The overarching question and technological gap: Understanding how the brain and its full neuronal complexity develops from a limited number of stem cells is one of the most important questions in modern biology. A number of animal RNA viruses are known to infect the brain and affect neural stem cell behaviour, but their mechanism of infection is still poorly understood. The Davis lab has been using the highly accessible fruit fly model to address these questions by applying novel imaging technologies for direct visualisation of all the individual molecule transcripts in every cell in a whole brain (single molecule FISH), and live cell imaging of a developing explanted brain. The huge number of regulatory genes involved in regulating the stem cells, presents us with a major challenge for understanding normal development and the effects of RNA virus infections: visualising the expression of such a large number of genes and their mutations is not possible with current technologies.
The Project: We propose to fill this technology gap by leveraging existing hardware and software technologies and know-how in a highly interdisciplinary collaboration between the Davis lab and Martin Booth, one of the few world leaders in adaptive optics and rapid confocal scanning technologies. We will build an affordable very fast confocal microscope with a small footprint, dedicated to prolonged live cell imaging of explanted brains in 3D, as well as to rapid 3D imaging of multiple single molecule FISH samples simultaneously. Once built the microscope will have many applications, but will initially be used primarily for this highly interdisciplinary project. Depending on the background of the student, the work will involve a balance of optical engineering / biological experiments / data analysis. The student will have access to world leading training and collaborations through Micron Oxford to all the relevant expertise required for these three disciplines.
Specific Aims of the Project:
1) Build a bespoke, laser-free, confocal microscope based on the Clarity spinning disc with unprecedented speed and high throughput capacity.
2) To undertake a systematic live analysis of the phenotypes and expression of numerous key factors already identified as required for correct stem cell behaviour.
3) To use this system to track at the single molecule and cell level the early stages of infection of a model insect RNA virus (Sinvis) in the insect brain.
(ii) The location(s) of the organisation(s) in which research will be carried out, noting that all iCASE students are required to undertake a placement with the non-academic partner organisation of no less than twelve-weeks duration.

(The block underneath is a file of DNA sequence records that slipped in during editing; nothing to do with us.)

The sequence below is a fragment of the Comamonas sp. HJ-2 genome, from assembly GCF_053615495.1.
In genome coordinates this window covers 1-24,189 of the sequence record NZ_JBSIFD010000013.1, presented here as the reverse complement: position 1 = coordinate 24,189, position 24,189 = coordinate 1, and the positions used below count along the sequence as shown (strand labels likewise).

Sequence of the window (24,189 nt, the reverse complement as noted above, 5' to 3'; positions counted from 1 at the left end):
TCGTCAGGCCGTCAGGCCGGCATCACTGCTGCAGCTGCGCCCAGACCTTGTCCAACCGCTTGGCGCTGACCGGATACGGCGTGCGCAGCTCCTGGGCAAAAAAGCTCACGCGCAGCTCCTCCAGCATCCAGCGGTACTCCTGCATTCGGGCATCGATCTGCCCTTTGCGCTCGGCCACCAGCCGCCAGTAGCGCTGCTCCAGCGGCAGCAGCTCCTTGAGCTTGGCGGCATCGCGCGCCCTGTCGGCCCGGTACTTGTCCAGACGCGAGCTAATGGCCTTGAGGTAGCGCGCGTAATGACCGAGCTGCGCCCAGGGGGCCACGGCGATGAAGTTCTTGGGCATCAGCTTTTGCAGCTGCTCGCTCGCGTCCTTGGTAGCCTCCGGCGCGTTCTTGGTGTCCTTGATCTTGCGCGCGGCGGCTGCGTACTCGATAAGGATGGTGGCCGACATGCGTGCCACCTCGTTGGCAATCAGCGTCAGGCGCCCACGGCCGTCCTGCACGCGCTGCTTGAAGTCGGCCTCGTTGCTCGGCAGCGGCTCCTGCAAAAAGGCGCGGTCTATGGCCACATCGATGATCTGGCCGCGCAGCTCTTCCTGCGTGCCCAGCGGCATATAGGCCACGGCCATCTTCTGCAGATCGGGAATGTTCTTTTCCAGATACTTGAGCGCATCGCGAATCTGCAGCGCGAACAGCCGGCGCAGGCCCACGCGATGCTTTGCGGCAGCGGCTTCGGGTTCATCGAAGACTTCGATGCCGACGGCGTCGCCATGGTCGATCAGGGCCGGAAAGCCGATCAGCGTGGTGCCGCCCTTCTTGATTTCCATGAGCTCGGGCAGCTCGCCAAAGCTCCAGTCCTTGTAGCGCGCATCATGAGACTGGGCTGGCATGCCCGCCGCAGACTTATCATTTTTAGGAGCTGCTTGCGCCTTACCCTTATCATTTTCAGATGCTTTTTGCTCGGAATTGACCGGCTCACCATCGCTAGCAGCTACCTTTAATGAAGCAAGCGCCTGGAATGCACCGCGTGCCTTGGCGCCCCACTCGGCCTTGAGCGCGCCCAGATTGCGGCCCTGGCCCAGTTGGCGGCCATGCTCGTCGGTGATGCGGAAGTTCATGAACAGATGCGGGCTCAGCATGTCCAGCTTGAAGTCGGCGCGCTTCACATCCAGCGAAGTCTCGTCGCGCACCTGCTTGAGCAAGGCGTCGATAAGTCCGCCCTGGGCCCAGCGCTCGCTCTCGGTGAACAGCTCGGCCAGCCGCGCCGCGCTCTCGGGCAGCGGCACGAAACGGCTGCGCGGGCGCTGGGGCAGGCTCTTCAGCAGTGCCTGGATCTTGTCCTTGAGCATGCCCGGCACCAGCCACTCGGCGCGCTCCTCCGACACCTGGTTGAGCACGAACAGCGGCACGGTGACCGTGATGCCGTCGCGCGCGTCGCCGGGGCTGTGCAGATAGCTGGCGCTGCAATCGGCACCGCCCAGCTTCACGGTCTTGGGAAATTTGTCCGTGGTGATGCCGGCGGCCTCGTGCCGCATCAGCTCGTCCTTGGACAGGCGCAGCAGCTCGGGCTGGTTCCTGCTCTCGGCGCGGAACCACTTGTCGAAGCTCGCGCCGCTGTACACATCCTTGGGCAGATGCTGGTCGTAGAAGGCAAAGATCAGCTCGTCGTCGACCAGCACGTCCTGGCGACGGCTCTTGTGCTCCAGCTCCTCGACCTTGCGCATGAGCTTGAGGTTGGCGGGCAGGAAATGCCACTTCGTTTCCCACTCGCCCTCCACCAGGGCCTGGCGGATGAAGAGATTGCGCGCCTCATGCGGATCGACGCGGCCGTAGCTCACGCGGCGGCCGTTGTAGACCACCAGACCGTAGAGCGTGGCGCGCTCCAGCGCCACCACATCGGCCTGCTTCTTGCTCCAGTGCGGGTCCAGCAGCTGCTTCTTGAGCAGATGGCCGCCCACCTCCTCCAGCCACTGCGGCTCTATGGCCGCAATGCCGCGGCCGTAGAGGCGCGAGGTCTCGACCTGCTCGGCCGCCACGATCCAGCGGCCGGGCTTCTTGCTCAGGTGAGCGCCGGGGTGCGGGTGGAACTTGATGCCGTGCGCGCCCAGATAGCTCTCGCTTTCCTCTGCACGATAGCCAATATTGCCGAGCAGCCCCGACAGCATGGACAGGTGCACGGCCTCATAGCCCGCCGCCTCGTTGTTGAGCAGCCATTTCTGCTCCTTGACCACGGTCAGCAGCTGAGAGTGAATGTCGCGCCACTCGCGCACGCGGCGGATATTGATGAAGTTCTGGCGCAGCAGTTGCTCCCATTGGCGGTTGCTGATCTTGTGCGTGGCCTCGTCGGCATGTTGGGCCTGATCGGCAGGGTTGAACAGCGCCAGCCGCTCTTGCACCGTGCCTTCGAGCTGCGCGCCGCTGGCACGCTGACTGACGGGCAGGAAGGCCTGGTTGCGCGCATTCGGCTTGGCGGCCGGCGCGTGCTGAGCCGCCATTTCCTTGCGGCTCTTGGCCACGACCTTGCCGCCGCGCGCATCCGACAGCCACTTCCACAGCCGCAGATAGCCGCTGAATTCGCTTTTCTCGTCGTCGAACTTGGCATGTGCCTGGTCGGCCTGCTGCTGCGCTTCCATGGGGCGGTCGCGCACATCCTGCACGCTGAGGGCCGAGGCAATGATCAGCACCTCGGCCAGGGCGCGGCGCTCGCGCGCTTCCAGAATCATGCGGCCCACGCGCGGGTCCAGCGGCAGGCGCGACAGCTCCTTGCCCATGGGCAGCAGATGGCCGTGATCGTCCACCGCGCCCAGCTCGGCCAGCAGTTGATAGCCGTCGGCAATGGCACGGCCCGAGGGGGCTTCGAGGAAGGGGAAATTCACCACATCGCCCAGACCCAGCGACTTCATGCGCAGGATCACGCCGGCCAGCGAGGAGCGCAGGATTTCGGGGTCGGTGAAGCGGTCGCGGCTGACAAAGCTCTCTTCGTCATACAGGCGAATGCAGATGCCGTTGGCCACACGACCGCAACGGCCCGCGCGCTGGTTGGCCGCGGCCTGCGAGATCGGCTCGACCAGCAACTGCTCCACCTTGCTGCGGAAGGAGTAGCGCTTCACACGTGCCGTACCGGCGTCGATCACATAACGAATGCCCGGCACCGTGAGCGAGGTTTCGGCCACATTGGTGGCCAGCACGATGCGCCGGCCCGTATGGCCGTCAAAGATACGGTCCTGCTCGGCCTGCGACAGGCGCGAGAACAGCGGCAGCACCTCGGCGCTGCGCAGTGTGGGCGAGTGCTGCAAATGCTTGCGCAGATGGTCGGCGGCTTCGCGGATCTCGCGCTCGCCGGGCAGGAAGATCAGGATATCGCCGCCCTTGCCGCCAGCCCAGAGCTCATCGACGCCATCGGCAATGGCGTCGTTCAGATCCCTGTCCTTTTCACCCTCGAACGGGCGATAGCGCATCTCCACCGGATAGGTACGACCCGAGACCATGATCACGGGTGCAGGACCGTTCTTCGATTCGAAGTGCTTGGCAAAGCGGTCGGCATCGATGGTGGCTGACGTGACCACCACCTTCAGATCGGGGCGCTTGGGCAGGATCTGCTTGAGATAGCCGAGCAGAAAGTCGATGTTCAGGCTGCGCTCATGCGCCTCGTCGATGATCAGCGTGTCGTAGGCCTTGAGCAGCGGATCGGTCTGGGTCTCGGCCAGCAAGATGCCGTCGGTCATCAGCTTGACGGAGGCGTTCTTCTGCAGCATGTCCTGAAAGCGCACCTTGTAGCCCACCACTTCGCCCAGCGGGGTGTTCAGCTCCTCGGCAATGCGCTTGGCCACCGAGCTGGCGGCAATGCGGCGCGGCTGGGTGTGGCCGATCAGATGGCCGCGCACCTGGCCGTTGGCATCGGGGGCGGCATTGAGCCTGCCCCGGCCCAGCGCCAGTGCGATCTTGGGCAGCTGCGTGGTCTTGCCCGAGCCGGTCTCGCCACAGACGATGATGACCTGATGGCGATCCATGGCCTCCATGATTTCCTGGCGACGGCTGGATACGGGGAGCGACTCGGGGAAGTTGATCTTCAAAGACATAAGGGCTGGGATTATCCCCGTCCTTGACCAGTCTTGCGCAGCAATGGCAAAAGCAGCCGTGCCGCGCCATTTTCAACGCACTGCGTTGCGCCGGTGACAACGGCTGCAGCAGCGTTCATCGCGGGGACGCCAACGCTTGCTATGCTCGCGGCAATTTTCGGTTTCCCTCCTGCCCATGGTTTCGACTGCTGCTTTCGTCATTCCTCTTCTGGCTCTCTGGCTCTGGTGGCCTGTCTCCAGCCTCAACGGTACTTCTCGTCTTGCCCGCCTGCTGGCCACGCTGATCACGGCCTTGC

Location of the Project:
The project is highly interdisciplinary. It will be based in Biochemistry, but will involve collaborations with optics and software engineers in the Department of Engineering Science (5 minute walk from Biochemistry). The student will also spend some time every year at the collaborating Oxford spinout company, Aurox Ltd., (the non-academic partner) for a total of twelve weeks.
How to apply:
If you are interested in applying for a BBSRC iCASE studentship please contact the named supervisor, Ilan Davis ([email protected]
CCing [email protected]
) for further information and to determine whether they would encourage you to apply. Applicants who wish to apply for a BBSRC iCASE studentship should apply directly to the Interdisciplinary Bioscience DTP via [email protected]
Funding notes: This project is funded for four years by the Biotechnology and Biological Sciences Research Council BBSRC. BBSRC eligibility criteria apply (View Website Annexe 1). EU nationals who do not meet BBSRC residence criteria are encouraged to contact the programme administrator to check their eligibility for BBSRC funding before submitting a formal application. Successful students will receive a stipend of no less than the standard RCUK stipend rate, currently set at £15,009 per year, which will usually be supplemented by the industrial partner.
M. Garcia-Moreno, et al. and. I. Davis, B. Fischer, S. Mohammed, A. Castello (2019) System-wide Profiling of RNA-Binding Proteins Uncovers Key Regulators of Virus Infection. Molecular Cell, in press, https://www.biorxiv.org/content/10.1101/350686v1
Mantas Zurauskas, et al., Ilan Davis, and Martin J. Booth (2019) IsoSense: frequency enhanced sensorless adaptive optics through structured illumination. Optica, Vol. 6, Issue 3, pp.370-379
Yang L., et al. and Davis I. (2017) Single molecule fluorescence in situ hybridisation for quantitating post-transcriptional regulation in Drosophila brains. Methods. https://www.ncbi.nlm.nih.gov/pmc/articles/PMC5595163/